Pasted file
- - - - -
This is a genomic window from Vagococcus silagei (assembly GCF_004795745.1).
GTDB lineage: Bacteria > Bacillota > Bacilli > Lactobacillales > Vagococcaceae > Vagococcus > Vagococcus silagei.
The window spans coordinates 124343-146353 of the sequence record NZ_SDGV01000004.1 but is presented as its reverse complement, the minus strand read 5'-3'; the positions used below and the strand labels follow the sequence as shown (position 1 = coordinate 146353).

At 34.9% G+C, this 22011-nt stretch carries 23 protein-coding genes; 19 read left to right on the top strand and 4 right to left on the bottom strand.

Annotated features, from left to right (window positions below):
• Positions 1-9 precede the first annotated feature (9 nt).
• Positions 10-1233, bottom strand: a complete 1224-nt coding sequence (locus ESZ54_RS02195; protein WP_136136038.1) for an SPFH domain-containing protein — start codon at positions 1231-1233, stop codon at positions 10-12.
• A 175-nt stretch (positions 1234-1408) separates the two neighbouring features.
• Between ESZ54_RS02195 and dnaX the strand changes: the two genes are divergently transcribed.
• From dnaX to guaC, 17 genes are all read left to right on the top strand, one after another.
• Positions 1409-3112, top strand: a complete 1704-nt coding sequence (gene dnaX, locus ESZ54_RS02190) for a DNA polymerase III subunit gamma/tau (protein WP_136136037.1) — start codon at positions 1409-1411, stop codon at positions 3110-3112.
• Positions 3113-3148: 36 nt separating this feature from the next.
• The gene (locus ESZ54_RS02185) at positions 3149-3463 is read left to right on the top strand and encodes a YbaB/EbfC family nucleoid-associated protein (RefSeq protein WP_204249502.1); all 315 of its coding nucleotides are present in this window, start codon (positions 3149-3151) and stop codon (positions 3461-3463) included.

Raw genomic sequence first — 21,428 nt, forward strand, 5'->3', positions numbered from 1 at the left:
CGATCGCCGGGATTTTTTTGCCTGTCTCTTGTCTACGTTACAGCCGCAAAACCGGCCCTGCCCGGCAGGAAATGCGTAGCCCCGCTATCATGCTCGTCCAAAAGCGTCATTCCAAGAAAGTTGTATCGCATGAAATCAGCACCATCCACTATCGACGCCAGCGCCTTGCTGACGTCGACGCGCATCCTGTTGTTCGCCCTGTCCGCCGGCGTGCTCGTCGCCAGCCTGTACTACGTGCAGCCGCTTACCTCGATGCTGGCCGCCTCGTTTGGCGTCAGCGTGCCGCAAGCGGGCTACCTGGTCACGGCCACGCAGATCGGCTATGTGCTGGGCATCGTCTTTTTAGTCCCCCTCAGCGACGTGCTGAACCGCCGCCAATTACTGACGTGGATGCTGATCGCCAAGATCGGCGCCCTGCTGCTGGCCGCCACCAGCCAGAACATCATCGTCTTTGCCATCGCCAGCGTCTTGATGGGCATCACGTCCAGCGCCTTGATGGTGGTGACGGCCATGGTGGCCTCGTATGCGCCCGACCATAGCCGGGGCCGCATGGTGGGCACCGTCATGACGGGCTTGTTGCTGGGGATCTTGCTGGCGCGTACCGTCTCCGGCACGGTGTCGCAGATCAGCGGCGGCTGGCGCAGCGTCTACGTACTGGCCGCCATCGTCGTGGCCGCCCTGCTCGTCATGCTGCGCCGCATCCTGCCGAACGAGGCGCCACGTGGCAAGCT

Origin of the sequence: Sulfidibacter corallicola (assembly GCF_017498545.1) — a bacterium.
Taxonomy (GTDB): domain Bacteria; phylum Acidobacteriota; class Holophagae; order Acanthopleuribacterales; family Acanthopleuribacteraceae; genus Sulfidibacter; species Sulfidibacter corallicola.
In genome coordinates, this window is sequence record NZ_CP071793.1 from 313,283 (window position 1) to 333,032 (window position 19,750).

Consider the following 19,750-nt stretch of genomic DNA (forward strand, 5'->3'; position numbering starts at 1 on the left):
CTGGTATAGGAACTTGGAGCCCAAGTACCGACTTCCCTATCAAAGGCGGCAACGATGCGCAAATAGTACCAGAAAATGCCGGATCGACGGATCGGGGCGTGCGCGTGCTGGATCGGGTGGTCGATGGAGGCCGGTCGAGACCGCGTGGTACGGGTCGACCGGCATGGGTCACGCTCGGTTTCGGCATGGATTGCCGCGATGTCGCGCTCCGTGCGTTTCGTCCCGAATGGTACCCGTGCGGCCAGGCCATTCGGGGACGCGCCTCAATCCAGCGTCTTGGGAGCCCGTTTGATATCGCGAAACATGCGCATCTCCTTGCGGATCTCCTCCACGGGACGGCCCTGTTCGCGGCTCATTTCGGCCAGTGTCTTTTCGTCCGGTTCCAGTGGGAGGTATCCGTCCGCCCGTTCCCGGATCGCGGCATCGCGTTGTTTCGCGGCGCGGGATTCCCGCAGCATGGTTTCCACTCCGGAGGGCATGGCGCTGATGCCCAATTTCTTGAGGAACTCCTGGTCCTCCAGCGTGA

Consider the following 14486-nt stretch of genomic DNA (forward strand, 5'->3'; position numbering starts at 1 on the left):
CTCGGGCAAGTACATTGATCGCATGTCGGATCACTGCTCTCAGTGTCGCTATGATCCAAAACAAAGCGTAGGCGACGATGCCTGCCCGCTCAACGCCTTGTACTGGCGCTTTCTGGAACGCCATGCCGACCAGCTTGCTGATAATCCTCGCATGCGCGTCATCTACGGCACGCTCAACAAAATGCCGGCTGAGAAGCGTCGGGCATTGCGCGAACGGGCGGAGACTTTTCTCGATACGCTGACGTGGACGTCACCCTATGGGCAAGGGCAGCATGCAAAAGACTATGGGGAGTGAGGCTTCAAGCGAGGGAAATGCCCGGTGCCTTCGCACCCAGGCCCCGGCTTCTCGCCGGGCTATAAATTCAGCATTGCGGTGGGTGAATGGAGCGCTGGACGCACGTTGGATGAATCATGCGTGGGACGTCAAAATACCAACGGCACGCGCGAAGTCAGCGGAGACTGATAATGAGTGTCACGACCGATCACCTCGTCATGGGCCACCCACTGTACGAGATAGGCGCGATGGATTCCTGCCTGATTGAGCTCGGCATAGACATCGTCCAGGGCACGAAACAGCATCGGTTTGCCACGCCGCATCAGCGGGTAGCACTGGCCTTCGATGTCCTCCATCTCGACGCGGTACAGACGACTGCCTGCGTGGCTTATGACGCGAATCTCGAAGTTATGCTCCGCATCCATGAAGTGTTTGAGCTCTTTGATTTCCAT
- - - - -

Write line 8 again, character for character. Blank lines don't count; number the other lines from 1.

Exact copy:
• A 175-nt stretch (positions 1234-1408) separates the two neighbouring features.